A prickly question . . .
July 1, 2008 12:58 PM   Subscribe

Can you identify this type of thistle?

I believe this is what it looks like when green/growing. I've seen stands of these along roads, fencelines, and ditches in the western U.S. If I remember they grow about 3-4-5 feet tall, each spiky flower on an individual stem, which was either leafless or had only very sparse leaves.

I'm pretty sure it's not a field thistle, tall thistle, canada thistle, musk thistle, scotch thistle, bull thistle, milk thistle, sow thistle, globe thistle, syrian thistle, cotton thistle, golden thistle, blessed thistle, star thistle, carline thistle, creeping thistle, cabbage thistle, marsh thistle, fountain thistle, arizona thistle, new mexico thistle, or any of the about a bazillion other photos/descriptions of thistles I've looked at. (It's certainly possible it is some variety of one of those, and I'm just not enough of a botanist to figure it out--but pretty much all of those don't even look close at all.)
posted by flug to Science & Nature (5 answers total)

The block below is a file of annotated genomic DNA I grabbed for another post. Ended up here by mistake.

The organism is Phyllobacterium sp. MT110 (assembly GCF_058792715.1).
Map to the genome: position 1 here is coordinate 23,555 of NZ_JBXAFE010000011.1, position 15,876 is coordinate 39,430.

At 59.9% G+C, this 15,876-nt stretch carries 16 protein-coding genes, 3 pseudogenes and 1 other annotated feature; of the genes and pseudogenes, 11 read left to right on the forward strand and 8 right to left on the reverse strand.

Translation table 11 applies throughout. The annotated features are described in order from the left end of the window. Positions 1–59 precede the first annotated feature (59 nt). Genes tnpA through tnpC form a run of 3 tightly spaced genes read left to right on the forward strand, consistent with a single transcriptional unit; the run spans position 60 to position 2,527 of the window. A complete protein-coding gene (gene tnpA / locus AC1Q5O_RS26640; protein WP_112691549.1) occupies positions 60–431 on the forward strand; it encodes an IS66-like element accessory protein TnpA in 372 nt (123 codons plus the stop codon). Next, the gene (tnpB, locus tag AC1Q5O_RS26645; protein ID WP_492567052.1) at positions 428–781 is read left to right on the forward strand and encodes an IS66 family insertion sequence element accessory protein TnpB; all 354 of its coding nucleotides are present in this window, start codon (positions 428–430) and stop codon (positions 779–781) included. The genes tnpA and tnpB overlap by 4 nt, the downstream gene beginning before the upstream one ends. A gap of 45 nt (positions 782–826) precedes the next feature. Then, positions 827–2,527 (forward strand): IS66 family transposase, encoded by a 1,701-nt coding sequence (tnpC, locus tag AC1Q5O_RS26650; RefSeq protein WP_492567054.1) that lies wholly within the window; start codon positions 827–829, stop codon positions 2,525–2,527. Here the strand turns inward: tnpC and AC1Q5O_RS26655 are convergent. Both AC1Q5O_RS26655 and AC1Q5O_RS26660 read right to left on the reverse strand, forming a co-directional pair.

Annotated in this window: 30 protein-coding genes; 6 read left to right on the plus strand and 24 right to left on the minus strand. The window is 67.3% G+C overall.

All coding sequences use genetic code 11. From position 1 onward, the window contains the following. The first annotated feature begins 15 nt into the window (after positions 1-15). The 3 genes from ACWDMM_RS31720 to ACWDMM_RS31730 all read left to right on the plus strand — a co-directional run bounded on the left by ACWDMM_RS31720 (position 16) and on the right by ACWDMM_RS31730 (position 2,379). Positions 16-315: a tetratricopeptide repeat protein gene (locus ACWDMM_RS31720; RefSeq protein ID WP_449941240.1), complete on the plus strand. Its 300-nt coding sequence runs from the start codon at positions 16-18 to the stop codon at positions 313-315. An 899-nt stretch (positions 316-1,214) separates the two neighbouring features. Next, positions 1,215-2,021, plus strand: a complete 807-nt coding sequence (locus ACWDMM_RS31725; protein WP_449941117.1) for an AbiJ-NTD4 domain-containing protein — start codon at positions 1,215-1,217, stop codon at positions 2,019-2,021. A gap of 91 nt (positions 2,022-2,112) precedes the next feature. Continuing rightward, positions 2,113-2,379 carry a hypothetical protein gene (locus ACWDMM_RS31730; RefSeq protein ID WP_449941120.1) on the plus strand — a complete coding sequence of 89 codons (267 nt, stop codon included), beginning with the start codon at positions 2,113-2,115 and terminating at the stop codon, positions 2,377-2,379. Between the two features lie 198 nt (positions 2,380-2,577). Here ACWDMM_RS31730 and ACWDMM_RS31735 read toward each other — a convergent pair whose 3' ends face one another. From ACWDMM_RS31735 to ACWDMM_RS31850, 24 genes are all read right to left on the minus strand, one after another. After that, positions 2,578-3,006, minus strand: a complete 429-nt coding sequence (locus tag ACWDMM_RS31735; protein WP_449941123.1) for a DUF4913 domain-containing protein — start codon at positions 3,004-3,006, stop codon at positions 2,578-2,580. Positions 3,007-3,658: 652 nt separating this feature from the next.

Looks like Fuller's Teasel.
posted by weapons-grade pandemonium at 1:11 PM on July 1, 2008


Oh that's easy. It's not strictly a thistle at all.

It's a teazle (or teazel, or teasel), genus Dipsacus, once known as Fuller's Thistle.
posted by le morte de bea arthur at 1:11 PM on July 1, 2008


Incidentally, the name comes from the Anglo-Saxon taesan, meaning to tease cloth; the dry heads were once used to raise the nap on woolen cloth. It's a fascinating plant.
posted by le morte de bea arthur at 1:14 PM on July 1, 2008


Yes, it's teasel. There are two teasels you might come across where you live: Common Teasel (much more common) and Cut-leaved Teasel (less common, ruffly leaves). Yeah, they are pretty plants, with lots of neat shapes and symmetry. Unfortunately, they are considered invasive non-native plants across many provinces and states, which means they tend to aggressively spread and crowd out vegetation indigenous to natural ecosystems. Teasel seems to do this particularly well in wetter areas, like along creeks and ditches. Here's more info if you're interested.
posted by onoclea at 2:33 PM on July 1, 2008


My mother and I used to cut the dried teasel flowers (as you've pictured) for flower arrangements. If you do this, ask permission to go on the land and BRING CABLE SHEARS. AND GLOVES.
posted by lleachie at 2:53 PM on July 1, 2008


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